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GCSE Geography > River Landscapes > Flashcards

Flashcards in River Landscapes Deck (45):
1

What are the two physical processes that shape a river landscape

Weathering and Mass Movement

2

What are the three types of Weathering

Mechanical, Chemical and Biological

3

What is Mechanical weathering?

Freeze Thaw Action

4

What is chemical weathering?

Acid rain

5

What is biological weathering?

Roots grow into cracks and split rocks apart

6

What is mass movement?

Overtime the sides of a river valley become less steep as material is moved from the top to the bottom

7

Give two examples of Mass Movement

Sliding and Slumping

8

What is sliding?

Where rock, weathered or eroded material or earth moves down a slope. Gravity pulls the weakened material quickly downwards

9

What is slumping?

When the river erodes the bottom of the valley slope, making it steeper. Material above slides downwards, particularly if it is saturated with rainwater

10

What are the four types of erosion?

- Hydraulic Action
- Attrition
- Solution
-Abrasion

11

What is hydraulic action?

The force of the water on the bed and banks of the river removes material

12

What is attrition?

The load that is carried by the river bumps together and wear down into smaller, smoother pieces

13

What is solution?

Some rock materials dissolving in river water

14

What is abrasion?

Material carried by the river rubs against the bed and banks and wears the away

15

What is transport?

The way in which the river carries eroded material or load

16

What are the four main types of transportation?

- Traction
- Suspension
- Saltation
-Solution

17

What is traction?

Large boulders are rolled along the river bed

18

What is saltation?

Smaller pebbles are bounced along the river bed, picked up then dropped as the river flow changes

19

What is suspension?

Finer sand and slit particles are carried along in the flow, giving the river a brown appearance

20

What is Solution?

Some minerals are dissolved in the water and carried along in the flow

21

What is the gradient of a upper course, middle course and lower course?

Upper course - steep
Middle course - less steep
Lower course - shallow gradient

22

What is the discharge of the upper course, middle course and lower course?

Upper course - small
Middle course - large
Lower course - very large

23

What is the depth of the upper, middle and lower course?

- shallow
- deeper
- deep

24

What is the channel shape of upper, middle and lower course?

- narrow steep sides
- flat steep sides
- flat floor gently sloping sides

25

What is velocity in upper, middle and lower course?

- quite fast
- fast
- very fast

26

What is the valley profile of a upper, middle and lower course?

- steep sides
- flat with steep sides
- flat with gently sloping slides

27

What is features of a upper, middle and lower course?

- waterfalls, interlocking Spurs
- meanders, flood plains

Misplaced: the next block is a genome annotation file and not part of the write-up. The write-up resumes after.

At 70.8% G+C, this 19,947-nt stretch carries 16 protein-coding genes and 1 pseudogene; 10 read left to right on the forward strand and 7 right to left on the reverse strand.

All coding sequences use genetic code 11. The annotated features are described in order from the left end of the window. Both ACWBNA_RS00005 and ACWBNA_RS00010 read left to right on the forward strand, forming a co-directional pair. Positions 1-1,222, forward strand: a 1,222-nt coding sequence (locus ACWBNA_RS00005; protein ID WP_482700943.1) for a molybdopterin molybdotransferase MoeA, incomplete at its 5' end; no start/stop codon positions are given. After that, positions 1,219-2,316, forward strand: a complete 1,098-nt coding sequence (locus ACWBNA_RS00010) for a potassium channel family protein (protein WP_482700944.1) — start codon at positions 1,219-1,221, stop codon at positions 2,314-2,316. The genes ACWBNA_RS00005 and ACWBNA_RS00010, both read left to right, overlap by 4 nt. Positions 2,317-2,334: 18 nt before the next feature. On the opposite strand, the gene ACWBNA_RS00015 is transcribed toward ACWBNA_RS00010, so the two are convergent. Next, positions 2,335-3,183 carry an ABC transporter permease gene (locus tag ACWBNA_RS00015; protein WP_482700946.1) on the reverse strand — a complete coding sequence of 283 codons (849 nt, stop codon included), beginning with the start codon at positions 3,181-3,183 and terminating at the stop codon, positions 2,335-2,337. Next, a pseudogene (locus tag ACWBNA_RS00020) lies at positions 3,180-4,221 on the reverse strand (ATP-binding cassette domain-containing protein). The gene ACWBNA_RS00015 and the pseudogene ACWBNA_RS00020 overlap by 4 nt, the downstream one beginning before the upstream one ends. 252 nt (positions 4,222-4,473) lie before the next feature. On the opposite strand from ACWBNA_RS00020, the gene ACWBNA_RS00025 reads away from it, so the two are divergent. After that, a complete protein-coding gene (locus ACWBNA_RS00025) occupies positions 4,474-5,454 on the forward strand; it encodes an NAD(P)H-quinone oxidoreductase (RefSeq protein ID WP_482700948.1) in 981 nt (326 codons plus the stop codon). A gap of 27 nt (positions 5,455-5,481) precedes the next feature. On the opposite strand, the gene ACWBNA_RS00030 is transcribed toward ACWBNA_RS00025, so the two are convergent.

- meanders, floodplain, levee and oxbow lakes

28

What are the impacts of climate on river on landforms and landscapes?

- Erosion rate
- Transport rate
- Weathering
- Amount of discharge

29

What can increase the risk of flooding?

- Increasing frequency of storms
- Increasing periods of hot, dry weather
- Soil becoming impermeable during cold conditions

30

What is a interlocking Spurs?

- The river at its source is small and has limited energy
- It flows naturally from side to side, around ridges in the valley sides called Spurs
- the spurs becoming interlocking with those on the other side of the valley

31

How is a waterfall formed?

- Increase in vertical erosion
- They form where there is a layer of hard, resistant rock overlying a softer, less resistant rock

32

What is a gorge?

Over a long time, the process of undercutting and collapse is repeated, and the waterfall retreats, forming a steep sided gorge

33

How is a floodplain formed?

The wide, flat area of land either side of a river and experiences floods when the river tops its banks

34

How does a levee develop?

The deposition process, which takes place during flooding, continues until eventually embankments, much of larger, heavier sediment, are created beside the river

35

How is a meander formed?

- The river erodes laterally and starts to form large bends
- the bends get bigger and wider, and eventually develop into a horseshoe shape

36

How does urbanisation affect the river landscape?

- causing towns to grow
- Increasing in demand for housing has led to new houses being built
- Rivers may be channelised or made to flow underground to make room for urban developments

37

Give four examples of physical causes

- Rainfall intensity
- Geology
- Snowmelt
- Drainage basin

38

What is the physical effect of flooding?

Includes landslides, soil erosion, loss of natural habitats, contamination of water supplies

39

What is the human effects of flooding?

Includes depth, disease, damage to property, insurance claims, loss of livelihoods and loss of crops

40

What is hard engineering?

Dams and reservoirs and channelisation

41

What is dams and reservoirs?

Barriers constructed to hold back water in artificial lakes

42

What is channelisation?

Deepening or widening the river channel

43

Give two examples of soft engineering?

- Floodplain zoning
- Washlands

44

What is floodplain zoning?

Prevents development in areas most prone to flooding next to rivers

45

What is washlands?

Areas next to rivers that are deliberately flooded to avoid flooding residential or important agricultural areas